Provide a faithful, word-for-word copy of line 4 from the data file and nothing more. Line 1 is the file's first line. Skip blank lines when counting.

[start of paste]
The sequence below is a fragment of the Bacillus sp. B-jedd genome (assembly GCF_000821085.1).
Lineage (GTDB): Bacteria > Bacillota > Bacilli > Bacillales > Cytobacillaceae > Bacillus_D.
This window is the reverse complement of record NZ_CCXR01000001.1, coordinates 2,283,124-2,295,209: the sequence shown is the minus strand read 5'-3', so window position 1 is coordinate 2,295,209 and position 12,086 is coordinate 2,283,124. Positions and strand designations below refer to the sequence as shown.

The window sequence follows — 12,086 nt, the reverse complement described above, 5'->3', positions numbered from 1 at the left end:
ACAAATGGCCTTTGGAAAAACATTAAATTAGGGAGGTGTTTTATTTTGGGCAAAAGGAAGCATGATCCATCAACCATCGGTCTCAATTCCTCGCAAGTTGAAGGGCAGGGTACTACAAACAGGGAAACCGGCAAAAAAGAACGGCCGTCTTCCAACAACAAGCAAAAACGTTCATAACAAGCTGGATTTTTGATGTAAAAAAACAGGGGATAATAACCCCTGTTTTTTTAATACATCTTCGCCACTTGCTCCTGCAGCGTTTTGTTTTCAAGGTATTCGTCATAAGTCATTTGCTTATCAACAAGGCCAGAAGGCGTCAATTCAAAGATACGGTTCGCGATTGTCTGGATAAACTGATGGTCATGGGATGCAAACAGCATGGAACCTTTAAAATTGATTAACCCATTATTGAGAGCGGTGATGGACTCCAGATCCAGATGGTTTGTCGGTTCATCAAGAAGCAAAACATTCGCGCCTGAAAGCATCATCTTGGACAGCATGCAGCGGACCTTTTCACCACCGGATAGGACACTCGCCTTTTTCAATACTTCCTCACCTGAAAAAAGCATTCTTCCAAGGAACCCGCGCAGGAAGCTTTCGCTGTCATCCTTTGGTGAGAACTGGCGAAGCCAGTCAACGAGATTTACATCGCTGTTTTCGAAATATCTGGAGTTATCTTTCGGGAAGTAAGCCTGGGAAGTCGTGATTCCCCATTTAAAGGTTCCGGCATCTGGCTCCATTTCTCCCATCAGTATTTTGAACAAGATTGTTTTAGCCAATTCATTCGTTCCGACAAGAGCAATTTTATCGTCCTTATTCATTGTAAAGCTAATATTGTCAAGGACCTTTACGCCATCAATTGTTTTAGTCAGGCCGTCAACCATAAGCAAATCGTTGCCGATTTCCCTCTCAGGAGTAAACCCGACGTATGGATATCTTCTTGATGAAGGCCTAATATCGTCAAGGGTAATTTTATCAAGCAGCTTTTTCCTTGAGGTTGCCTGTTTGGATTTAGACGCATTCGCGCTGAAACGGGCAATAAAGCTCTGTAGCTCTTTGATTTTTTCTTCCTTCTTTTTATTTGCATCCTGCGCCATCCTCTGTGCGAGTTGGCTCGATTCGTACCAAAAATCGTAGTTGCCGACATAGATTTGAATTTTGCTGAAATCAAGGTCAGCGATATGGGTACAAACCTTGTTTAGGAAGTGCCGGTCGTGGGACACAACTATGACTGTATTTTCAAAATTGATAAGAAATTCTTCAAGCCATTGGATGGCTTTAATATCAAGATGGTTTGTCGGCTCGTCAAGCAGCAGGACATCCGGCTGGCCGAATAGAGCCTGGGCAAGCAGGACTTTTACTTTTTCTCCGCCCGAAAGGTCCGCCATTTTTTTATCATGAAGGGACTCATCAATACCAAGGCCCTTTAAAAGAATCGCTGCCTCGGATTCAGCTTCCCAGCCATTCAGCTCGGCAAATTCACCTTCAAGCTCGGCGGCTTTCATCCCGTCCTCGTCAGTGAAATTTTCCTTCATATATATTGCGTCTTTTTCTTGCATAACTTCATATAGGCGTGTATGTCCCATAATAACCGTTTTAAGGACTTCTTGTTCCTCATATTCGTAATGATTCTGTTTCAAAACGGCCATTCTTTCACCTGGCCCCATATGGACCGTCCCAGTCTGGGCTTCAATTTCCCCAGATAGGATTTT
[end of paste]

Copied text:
The window sequence follows — 12,086 nt, the reverse complement described above, 5'->3', positions numbered from 1 at the left end: